Director Sean Wang is an Oscar nominee as of Tuesday, albeit for his short film “Nai Nai & Wai Po,” (“Grandma and Grandma”). But with that and the premiere of his feature film debut, “Dìdi,” at the Sundance Film Festival, it’s important to remember that Wang almost didn’t become a filmmaker at all.
“When I think about cultural shame and being an Asian American boy during that time [the 2000s], we didn’t have the influences we have in culture today,” Wang said during an interview with TheWrap editor-in-chief Sharon Waxman at TheWrap’s Sundance Portrait and Interview Studio presented by NFP. “We had seen movies about what it feels like to be the one Asian American in a sea of white people.”
“Dìdi” is a semi-autobiograhical exploration of a teenage boy growing up in Fremont, California, in the 2000s. And, like a young Wang himself, the boy at the center of it is a skateboarder. “It’s semi-autobiographical but it’s not one to one,” Wang said. “I was a skater. I got into filmmaking through skateboarding, similar to our character.” Wang explained that he “wanted to tell a story about this boy and the different ways that shame manifests in an Asian American boy’s life at this time … and how that shame can keep him from accepting different versions of love.”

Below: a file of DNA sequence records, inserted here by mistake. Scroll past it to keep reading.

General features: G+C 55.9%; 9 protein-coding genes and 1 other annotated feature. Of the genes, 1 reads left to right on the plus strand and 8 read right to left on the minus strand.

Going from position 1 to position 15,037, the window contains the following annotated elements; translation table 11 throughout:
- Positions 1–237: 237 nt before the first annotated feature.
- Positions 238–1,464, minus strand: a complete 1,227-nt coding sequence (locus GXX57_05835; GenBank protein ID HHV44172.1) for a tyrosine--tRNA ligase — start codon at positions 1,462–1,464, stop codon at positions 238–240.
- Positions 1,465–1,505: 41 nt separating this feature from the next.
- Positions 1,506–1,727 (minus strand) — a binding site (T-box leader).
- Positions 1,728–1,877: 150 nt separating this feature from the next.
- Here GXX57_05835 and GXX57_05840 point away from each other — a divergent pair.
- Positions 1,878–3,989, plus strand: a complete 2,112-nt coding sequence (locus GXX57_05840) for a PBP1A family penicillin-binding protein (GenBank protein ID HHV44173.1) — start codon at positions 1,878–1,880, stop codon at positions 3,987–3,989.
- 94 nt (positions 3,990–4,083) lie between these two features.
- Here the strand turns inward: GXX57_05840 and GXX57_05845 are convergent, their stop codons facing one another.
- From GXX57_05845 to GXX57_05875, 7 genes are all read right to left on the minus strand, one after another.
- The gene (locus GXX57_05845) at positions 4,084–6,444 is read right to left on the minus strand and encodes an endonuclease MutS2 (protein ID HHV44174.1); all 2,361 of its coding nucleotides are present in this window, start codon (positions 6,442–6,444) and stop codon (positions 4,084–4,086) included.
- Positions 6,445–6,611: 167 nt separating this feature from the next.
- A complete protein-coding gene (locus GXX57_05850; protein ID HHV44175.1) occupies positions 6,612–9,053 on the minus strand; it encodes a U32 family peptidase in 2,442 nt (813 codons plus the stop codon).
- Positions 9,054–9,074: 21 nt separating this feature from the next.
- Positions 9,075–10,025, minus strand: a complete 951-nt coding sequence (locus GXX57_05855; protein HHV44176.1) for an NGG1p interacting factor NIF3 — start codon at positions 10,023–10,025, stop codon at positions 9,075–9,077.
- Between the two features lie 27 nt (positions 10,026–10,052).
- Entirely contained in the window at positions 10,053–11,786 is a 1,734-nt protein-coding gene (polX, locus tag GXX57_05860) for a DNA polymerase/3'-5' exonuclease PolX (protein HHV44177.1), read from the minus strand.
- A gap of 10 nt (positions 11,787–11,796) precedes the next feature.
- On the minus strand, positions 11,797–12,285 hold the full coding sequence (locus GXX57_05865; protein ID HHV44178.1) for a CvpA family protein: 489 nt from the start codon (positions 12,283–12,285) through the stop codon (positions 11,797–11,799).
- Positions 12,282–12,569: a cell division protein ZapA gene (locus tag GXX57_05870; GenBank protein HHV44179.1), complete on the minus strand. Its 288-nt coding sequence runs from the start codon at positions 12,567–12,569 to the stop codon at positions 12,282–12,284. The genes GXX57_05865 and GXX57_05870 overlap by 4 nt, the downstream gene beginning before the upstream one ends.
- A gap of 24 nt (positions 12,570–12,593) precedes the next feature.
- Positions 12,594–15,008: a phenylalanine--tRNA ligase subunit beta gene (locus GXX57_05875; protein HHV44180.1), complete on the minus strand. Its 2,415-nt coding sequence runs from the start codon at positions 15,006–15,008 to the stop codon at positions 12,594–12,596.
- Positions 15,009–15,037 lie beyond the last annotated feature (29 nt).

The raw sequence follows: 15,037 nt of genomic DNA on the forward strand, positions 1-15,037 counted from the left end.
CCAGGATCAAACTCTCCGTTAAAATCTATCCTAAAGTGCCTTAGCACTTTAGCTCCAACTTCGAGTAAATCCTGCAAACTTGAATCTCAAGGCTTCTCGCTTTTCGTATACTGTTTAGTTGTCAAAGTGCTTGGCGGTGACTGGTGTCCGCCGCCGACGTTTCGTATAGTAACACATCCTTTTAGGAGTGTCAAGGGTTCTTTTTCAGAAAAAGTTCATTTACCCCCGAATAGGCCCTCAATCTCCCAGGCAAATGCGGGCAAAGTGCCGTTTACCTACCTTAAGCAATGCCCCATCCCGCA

For Wang, that search for identity and love kept him from feeling like he had a place as a director, especially in his adolescent days. He said the thought never entered his mind to emulate filmmakers like Martin Scorsese or Steven Spielberg. “For me, it all led back to skating,” he said. Growing up in an era when cameras were starting to become more accessible, he started making skate videos for fun.
“It wasn’t for anyone, except me and my friends, and that was so fun. I did that for years and years,” he said. His eureka moment — the realization wherein he wanted to become a director — was discovered while watching a skateboard video that director Spike Jonze had made. “It was that idea of, I identified as a skater and I didn’t consider what I was doing to be filmmaking,” Wang said. It wasn’t until he watched Jonze’s video and felt emotional that he wanted to explore how a video could make anyone feel that way.
His work on “Dìdi” is also meant to make audiences feel something, specifically about the struggles of trying to find out who you are as a teenager. “What does it feel like to not fully belong in a place you feel you should belong?” Wang said. What does the lack of positive representation do? Wang recounted he was often was called the “whitest Asian” or “cute for an Asian” and wanted to unpack how that makes a teenager feel. “That was the hope of this movie, was to look back at this era … you don’t have the vocabulary to unpack that or dissect that [at 13].”
Watch the full interview with Wang above.
“Dìdi” is a sales title at Sundance.
The post Why ‘Dìdi’ Director Sean Wang Has Skateboarding Videos to Thank for His Filmmaking Career | Video appeared first on TheWrap.